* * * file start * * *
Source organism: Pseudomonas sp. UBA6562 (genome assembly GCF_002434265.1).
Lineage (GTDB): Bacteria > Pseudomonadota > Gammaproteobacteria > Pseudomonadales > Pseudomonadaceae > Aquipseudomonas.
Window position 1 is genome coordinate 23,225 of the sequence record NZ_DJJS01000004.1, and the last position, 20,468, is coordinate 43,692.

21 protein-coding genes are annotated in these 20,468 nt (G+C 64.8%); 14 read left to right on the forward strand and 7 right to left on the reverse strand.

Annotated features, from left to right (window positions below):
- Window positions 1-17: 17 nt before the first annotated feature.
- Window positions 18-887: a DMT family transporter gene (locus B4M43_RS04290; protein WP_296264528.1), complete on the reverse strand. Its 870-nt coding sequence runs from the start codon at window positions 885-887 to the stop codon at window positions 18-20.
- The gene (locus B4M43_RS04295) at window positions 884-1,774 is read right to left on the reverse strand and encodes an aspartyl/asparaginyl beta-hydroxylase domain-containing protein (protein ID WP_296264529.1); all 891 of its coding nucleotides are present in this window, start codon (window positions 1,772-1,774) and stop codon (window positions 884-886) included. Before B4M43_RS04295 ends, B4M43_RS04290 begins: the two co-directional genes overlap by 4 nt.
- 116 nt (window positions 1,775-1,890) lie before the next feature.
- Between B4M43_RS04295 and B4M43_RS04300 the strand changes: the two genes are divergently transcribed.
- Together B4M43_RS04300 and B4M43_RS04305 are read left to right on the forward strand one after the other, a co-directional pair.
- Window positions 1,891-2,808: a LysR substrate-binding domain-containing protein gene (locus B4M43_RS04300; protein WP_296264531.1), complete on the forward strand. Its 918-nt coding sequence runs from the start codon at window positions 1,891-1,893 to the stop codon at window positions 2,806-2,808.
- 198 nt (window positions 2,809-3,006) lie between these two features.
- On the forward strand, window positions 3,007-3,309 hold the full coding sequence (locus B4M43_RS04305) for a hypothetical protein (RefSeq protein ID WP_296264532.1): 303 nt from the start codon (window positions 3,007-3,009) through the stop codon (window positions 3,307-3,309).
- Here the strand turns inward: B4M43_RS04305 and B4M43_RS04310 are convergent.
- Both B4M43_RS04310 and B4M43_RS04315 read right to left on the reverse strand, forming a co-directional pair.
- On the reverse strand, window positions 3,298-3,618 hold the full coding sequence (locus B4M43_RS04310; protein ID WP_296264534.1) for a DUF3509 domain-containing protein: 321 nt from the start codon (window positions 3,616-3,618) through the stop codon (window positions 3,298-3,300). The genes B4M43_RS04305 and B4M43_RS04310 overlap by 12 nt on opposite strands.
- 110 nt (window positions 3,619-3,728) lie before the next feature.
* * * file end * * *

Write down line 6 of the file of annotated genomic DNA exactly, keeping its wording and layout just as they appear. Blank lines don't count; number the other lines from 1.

- Window positions 1-17: 17 nt before the first annotated feature.